The Birth of the Marines

Marines landing at the battle of Nassau.

Birth of the Marines

The Marine Corps began in November 1775 as a modest fighting force of two battalions of volunteer soldiers. The Continental Congress, desperate for supplies and provisions, made a priority of capturing British supply depots in colonies and Canada and, until late 1775, focused mainly on small raiding parties lead by generals such as Benedict Arnold and Richard Montgomery.

While successful, these raids proved unable to provide all of the supplies needed for the growing Continental Army, so the founding fathers decided to create a special naval infantry force with the capacity to attack and secure British coastal fortifications. On November 10th 1775 the Continental Congress assigned two battalions of experienced soldiers to the fledgling Continental Navy to serve as a mobile amphibious assault force, and the Marine Corps was born.

"Resolved, That two Battalions of marines be raised, consisting of one Colonel, two Lieutenant Colonels, two Majors, and other officers as usual in other regiments; and that they consist of an equal number of privates with other battalions; that particular care be taken, that no persons be appointed to office, or enlisted into said Battalions, but such as are good seamen, or so acquainted with maritime affairs as to be able to serve to advantage by sea when required; that they be enlisted and commissioned to serve for and during the present war between Great Britain and the colonies, unless dismissed by order of Congress: that they be distinguished by the names of the first and second battalions of American Marines, and that they be considered as part of the number which the continental Army before Boston is ordered to consist of. Ordered, That a copy of the above be transmitted to the General."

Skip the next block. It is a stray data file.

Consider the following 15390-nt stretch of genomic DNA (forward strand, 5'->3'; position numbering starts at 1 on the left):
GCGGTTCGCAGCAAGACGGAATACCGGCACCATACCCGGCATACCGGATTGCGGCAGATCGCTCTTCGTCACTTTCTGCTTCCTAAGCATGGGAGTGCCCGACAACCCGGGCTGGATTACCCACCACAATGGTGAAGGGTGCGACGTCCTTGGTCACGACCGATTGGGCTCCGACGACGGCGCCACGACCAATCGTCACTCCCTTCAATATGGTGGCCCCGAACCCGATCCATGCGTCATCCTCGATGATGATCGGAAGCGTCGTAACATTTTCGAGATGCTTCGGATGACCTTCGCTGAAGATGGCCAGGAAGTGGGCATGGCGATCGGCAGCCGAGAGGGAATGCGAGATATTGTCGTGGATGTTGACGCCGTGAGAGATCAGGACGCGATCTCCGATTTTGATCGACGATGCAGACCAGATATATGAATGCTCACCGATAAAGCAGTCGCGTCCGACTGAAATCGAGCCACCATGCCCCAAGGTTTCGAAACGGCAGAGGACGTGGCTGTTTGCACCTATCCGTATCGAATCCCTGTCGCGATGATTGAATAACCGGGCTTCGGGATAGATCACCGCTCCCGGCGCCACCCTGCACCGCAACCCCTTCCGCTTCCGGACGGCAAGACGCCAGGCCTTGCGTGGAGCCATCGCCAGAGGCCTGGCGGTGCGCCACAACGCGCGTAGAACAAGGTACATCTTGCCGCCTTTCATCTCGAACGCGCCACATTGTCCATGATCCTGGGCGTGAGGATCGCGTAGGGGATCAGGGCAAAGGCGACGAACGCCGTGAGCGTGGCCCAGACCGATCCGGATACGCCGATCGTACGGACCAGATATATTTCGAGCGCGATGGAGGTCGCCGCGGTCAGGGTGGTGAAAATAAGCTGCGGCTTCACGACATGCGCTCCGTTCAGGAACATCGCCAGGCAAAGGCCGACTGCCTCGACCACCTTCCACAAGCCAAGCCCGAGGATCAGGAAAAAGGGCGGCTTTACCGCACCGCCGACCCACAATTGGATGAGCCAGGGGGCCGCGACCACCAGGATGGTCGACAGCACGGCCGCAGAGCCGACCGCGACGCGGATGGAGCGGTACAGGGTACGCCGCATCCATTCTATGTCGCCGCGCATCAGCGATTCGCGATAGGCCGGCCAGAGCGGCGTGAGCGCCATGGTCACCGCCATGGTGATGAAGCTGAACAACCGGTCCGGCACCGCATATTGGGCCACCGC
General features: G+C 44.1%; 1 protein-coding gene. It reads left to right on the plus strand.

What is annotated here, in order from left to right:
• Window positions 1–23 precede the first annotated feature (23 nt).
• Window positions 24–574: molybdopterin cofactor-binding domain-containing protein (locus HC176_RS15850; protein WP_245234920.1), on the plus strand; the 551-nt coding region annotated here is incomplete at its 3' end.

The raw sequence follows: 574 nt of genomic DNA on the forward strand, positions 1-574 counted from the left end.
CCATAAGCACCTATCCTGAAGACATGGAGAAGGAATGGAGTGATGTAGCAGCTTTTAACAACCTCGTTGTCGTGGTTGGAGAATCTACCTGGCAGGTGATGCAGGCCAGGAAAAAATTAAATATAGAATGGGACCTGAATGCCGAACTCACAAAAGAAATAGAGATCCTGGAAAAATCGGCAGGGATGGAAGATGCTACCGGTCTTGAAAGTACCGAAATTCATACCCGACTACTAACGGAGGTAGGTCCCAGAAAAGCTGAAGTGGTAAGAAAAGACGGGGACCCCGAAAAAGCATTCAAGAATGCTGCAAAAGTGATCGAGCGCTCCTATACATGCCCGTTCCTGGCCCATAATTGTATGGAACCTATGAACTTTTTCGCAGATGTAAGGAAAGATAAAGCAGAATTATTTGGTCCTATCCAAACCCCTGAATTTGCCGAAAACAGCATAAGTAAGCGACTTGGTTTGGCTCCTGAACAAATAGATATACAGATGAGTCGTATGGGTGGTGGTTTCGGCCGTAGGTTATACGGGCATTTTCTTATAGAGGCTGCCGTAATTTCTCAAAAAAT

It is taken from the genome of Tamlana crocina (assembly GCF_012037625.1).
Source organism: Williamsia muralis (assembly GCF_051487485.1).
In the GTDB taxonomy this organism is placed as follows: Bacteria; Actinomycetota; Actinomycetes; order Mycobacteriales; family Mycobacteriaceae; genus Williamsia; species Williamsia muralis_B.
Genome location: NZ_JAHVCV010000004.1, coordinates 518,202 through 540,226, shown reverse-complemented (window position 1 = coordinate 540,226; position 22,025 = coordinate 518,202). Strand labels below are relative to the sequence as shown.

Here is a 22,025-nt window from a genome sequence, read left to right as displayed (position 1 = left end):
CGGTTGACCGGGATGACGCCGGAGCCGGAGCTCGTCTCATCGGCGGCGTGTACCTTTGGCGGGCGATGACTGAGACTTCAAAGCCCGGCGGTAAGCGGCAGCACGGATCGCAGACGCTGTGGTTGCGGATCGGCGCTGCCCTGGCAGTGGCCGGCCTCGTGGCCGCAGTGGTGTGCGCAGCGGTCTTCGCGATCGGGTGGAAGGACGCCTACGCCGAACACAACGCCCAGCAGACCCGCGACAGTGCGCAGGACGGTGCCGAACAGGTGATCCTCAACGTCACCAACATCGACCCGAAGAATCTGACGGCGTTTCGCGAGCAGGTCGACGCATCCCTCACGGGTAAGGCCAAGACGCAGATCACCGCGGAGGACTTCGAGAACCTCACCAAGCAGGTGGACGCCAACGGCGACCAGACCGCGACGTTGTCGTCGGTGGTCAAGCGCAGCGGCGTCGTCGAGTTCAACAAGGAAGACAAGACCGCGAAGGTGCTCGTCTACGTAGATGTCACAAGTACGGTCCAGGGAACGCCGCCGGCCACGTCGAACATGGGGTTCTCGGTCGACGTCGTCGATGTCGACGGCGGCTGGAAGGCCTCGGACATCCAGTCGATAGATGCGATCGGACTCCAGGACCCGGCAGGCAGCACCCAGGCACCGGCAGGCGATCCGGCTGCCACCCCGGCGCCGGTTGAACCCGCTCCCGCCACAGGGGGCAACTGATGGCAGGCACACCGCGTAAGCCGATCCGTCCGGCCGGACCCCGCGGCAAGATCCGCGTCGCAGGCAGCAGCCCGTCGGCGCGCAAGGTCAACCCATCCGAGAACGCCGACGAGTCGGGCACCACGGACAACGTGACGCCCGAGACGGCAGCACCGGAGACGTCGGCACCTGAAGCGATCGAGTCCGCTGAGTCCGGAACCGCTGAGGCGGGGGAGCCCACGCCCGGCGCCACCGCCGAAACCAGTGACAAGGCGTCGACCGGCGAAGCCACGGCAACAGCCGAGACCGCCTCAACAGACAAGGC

Resolution of the Second Continental Congress on 10 November 1775 creating the Marine Corps

Throughout the Revolutionary War the Marines served alongside the Continental Navy, raiding British fortifications and storming enemy merchant and transport vessels en route to the colonies. By 1776, the Marine Corps received their first official uniform, consisting of a green and white coat with a high leather collar. In response to this uniform, the soldiers and sailors of the Continental Army and Navy began to refer to the Marines as leathernecks, and the name stayed.

Article Citation (MLA format):

"The Birth of the Marines." Military Ranks Online. 04 Feb 2012. 19 Apr 2024. <>